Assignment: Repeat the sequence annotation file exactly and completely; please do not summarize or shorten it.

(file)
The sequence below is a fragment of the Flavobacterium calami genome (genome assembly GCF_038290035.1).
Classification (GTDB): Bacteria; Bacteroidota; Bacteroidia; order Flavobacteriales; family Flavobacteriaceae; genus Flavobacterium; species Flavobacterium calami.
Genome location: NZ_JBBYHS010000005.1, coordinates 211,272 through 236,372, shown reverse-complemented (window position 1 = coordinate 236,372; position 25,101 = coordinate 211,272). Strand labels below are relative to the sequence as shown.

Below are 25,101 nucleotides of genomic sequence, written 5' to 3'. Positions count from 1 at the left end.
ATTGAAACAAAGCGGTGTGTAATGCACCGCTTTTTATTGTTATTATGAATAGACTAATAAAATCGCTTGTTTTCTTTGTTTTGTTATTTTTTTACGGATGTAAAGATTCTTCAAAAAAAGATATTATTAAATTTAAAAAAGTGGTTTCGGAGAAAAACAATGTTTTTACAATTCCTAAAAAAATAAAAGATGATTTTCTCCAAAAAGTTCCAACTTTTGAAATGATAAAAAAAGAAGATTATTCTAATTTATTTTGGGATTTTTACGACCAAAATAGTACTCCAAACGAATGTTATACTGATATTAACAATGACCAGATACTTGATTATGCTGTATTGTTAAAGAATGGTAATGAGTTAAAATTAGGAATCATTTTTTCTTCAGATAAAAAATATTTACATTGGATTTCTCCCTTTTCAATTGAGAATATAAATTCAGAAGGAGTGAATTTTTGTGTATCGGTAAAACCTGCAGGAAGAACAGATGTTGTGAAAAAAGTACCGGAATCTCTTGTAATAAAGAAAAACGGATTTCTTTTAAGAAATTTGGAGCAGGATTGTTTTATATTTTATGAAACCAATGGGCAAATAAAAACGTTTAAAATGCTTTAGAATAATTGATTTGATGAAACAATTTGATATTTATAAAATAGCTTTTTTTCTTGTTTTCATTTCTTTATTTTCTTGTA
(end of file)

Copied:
The sequence below is a fragment of the Flavobacterium calami genome (genome assembly GCF_038290035.1).
Classification (GTDB): Bacteria; Bacteroidota; Bacteroidia; order Flavobacteriales; family Flavobacteriaceae; genus Flavobacterium; species Flavobacterium calami.
Genome location: NZ_JBBYHS010000005.1, coordinates 211,272 through 236,372, shown reverse-complemented (window position 1 = coordinate 236,372; position 25,101 = coordinate 211,272). Strand labels below are relative to the sequence as shown.

Below are 25,101 nucleotides of genomic sequence, written 5' to 3'. Positions count from 1 at the left end.
ATTGAAACAAAGCGGTGTGTAATGCACCGCTTTTTATTGTTATTATGAATAGACTAATAAAATCGCTTGTTTTCTTTGTTTTGTTATTTTTTTACGGATGTAAAGATTCTTCAAAAAAAGATATTATTAAATTTAAAAAAGTGGTTTCGGAGAAAAACAATGTTTTTACAATTCCTAAAAAAATAAAAGATGATTTTCTCCAAAAAGTTCCAACTTTTGAAATGATAAAAAAAGAAGATTATTCTAATTTATTTTGGGATTTTTACGACCAAAATAGTACTCCAAACGAATGTTATACTGATATTAACAATGACCAGATACTTGATTATGCTGTATTGTTAAAGAATGGTAATGAGTTAAAATTAGGAATCATTTTTTCTTCAGATAAAAAATATTTACATTGGATTTCTCCCTTTTCAATTGAGAATATAAATTCAGAAGGAGTGAATTTTTGTGTATCGGTAAAACCTGCAGGAAGAACAGATGTTGTGAAAAAAGTACCGGAATCTCTTGTAATAAAGAAAAACGGATTTCTTTTAAGAAATTTGGAGCAGGATTGTTTTATATTTTATGAAACCAATGGGCAAATAAAAACGTTTAAAATGCTTTAGAATAATTGATTTGATGAAACAATTTGATATTTATAAAATAGCTTTTTTTCTTGTTTTCATTTCTTTATTTTCTTGTA